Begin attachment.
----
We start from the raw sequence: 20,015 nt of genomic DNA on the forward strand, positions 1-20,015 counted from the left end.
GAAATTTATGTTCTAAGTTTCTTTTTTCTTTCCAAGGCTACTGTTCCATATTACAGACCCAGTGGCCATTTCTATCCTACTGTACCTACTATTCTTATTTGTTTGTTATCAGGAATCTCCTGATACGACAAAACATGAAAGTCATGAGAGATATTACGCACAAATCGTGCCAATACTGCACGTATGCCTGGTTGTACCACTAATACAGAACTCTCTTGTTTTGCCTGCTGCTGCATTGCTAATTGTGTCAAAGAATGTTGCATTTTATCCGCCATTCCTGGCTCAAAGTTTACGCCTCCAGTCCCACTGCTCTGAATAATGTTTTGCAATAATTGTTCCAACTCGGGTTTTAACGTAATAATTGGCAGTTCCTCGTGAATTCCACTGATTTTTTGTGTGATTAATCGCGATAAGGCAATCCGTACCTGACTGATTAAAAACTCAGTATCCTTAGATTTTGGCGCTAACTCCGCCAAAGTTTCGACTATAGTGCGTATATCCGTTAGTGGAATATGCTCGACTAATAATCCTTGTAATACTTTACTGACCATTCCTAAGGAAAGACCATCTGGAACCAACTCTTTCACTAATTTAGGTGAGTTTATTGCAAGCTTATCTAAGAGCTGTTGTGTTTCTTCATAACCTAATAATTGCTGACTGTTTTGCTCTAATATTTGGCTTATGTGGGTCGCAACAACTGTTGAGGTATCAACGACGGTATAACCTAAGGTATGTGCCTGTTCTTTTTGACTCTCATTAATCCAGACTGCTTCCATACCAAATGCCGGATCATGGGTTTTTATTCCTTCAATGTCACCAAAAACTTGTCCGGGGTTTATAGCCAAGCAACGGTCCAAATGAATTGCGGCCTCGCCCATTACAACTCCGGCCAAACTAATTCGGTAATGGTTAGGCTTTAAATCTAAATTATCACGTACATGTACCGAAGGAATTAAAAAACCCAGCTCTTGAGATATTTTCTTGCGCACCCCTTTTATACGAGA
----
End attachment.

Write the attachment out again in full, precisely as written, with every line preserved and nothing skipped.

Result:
We start from the raw sequence: 20,015 nt of genomic DNA on the forward strand, positions 1-20,015 counted from the left end.
GAAATTTATGTTCTAAGTTTCTTTTTTCTTTCCAAGGCTACTGTTCCATATTACAGACCCAGTGGCCATTTCTATCCTACTGTACCTACTATTCTTATTTGTTTGTTATCAGGAATCTCCTGATACGACAAAACATGAAAGTCATGAGAGATATTACGCACAAATCGTGCCAATACTGCACGTATGCCTGGTTGTACCACTAATACAGAACTCTCTTGTTTTGCCTGCTGCTGCATTGCTAATTGTGTCAAAGAATGTTGCATTTTATCCGCCATTCCTGGCTCAAAGTTTACGCCTCCAGTCCCACTGCTCTGAATAATGTTTTGCAATAATTGTTCCAACTCGGGTTTTAACGTAATAATTGGCAGTTCCTCGTGAATTCCACTGATTTTTTGTGTGATTAATCGCGATAAGGCAATCCGTACCTGACTGATTAAAAACTCAGTATCCTTAGATTTTGGCGCTAACTCCGCCAAAGTTTCGACTATAGTGCGTATATCCGTTAGTGGAATATGCTCGACTAATAATCCTTGTAATACTTTACTGACCATTCCTAAGGAAAGACCATCTGGAACCAACTCTTTCACTAATTTAGGTGAGTTTATTGCAAGCTTATCTAAGAGCTGTTGTGTTTCTTCATAACCTAATAATTGCTGACTGTTTTGCTCTAATATTTGGCTTATGTGGGTCGCAACAACTGTTGAGGTATCAACGACGGTATAACCTAAGGTATGTGCCTGTTCTTTTTGACTCTCATTAATCCAGACTGCTTCCATACCAAATGCCGGATCATGGGTTTTTATTCCTTCAATGTCACCAAAAACTTGTCCGGGGTTTATAGCCAAGCAACGGTCCAAATGAATTGCGGCCTCGCCCATTACAACTCCGGCCAAACTAATTCGGTAATGGTTAGGCTTTAAATCTAAATTATCACGTACATGTACCGAAGGAATTAAAAAACCCAGCTCTTGAGATATTTTCTTGCGCACCCCTTTTATACGAGA